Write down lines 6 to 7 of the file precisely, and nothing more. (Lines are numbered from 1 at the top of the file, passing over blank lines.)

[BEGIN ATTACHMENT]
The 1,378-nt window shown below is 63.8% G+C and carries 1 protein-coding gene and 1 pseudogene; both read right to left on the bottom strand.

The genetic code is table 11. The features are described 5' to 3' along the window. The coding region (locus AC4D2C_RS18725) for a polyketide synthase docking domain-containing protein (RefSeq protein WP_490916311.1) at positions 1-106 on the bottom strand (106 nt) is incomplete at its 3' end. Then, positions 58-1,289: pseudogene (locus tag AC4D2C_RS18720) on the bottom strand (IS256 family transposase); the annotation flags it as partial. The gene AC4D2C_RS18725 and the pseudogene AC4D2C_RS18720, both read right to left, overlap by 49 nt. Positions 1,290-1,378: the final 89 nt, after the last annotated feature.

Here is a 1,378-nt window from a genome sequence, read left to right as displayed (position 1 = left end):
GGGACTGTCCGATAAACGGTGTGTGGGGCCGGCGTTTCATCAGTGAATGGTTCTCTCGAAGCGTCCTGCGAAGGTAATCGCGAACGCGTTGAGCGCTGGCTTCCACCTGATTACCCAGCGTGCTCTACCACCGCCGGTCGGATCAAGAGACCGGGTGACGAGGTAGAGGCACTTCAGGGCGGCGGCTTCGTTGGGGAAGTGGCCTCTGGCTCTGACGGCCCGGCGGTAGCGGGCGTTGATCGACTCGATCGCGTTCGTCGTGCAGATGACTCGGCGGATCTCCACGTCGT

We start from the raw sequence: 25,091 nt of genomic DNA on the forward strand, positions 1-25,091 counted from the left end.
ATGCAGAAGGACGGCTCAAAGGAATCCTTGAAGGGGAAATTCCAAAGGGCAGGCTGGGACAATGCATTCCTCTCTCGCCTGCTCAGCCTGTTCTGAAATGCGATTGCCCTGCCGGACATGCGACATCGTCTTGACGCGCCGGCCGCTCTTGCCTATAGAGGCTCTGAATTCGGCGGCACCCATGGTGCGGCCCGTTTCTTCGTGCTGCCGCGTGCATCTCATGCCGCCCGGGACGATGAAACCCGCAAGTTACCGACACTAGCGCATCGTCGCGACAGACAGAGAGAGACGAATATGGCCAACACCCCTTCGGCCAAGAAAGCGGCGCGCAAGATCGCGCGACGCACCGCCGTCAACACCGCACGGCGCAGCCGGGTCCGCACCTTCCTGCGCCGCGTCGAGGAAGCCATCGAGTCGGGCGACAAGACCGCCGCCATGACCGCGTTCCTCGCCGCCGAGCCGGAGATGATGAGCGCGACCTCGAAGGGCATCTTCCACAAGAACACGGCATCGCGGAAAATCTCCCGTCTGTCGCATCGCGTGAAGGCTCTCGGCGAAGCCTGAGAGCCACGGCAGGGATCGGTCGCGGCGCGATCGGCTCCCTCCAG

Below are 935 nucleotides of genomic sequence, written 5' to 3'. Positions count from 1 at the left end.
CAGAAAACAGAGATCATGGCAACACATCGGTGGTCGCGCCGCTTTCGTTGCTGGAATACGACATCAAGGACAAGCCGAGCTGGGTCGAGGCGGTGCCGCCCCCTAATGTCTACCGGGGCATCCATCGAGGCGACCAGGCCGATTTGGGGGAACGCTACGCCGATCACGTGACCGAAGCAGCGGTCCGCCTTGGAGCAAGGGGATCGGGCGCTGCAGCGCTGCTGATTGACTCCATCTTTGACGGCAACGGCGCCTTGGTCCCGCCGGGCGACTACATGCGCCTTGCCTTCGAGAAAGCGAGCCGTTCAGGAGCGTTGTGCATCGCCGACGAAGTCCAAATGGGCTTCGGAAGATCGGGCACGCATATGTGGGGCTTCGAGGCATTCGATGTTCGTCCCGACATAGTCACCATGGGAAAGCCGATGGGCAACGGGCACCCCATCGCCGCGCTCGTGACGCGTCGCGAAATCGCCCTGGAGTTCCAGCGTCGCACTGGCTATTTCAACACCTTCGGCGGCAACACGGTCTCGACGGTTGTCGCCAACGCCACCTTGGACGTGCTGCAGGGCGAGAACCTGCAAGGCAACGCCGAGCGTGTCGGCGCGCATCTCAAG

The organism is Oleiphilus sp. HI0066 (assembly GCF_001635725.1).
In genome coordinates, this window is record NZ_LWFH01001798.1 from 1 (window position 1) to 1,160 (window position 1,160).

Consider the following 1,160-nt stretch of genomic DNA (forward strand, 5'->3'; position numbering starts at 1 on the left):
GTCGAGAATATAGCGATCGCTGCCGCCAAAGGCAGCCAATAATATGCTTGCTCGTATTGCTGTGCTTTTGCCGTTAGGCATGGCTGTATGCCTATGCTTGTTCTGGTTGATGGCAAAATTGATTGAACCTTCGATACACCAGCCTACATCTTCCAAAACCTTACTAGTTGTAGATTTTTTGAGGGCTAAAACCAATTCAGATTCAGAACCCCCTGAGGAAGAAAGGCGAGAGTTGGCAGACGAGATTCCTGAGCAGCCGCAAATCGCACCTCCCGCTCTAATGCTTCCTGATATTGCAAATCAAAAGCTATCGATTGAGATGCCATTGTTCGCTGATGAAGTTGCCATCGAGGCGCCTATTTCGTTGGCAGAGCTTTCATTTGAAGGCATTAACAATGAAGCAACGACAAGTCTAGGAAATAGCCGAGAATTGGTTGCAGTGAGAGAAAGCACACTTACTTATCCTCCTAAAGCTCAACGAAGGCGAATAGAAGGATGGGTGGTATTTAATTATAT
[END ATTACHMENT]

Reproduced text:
ATGCAGAAGGACGGCTCAAAGGAATCCTTGAAGGGGAAATTCCAAAGGGCAGGCTGGGACAATGCATTCCTCTCTCGCCTGCTCAGCCTGTTCTGAAATGCGATTGCCCTGCCGGACATGCGACATCGTCTTGACGCGCCGGCCGCTCTTGCCTATAGAGGCTCTGAATTCGGCGGCACCCATGGTGCGGCCCGTTTCTTCGTGCTGCCGCGTGCATCTCATGCCGCCCGGGACGATGAAACCCGCAAGTTACCGACACTAGCGCATCGTCGCGACAGACAGAGAGAGACGAATATGGCCAACACCCCTTCGGCCAAGAAAGCGGCGCGCAAGATCGCGCGACGCACCGCCGTCAACACCGCACGGCGCAGCCGGGTCCGCACCTTCCTGCGCCGCGTCGAGGAAGCCATCGAGTCGGGCGACAAGACCGCCGCCATGACCGCGTTCCTCGCCGCCGAGCCGGAGATGATGAGCGCGACCTCGAAGGGCATCTTCCACAAGAACACGGCATCGCGGAAAATCTCCCGTCTGTCGCATCGCGTGAAGGCTCTCGGCGAAGCCTGAGAGCCACGGCAGGGATCGGTCGCGGCGCGATCGGCTCCCTCCAG

Below are 935 nucleotides of genomic sequence, written 5' to 3'. Positions count from 1 at the left end.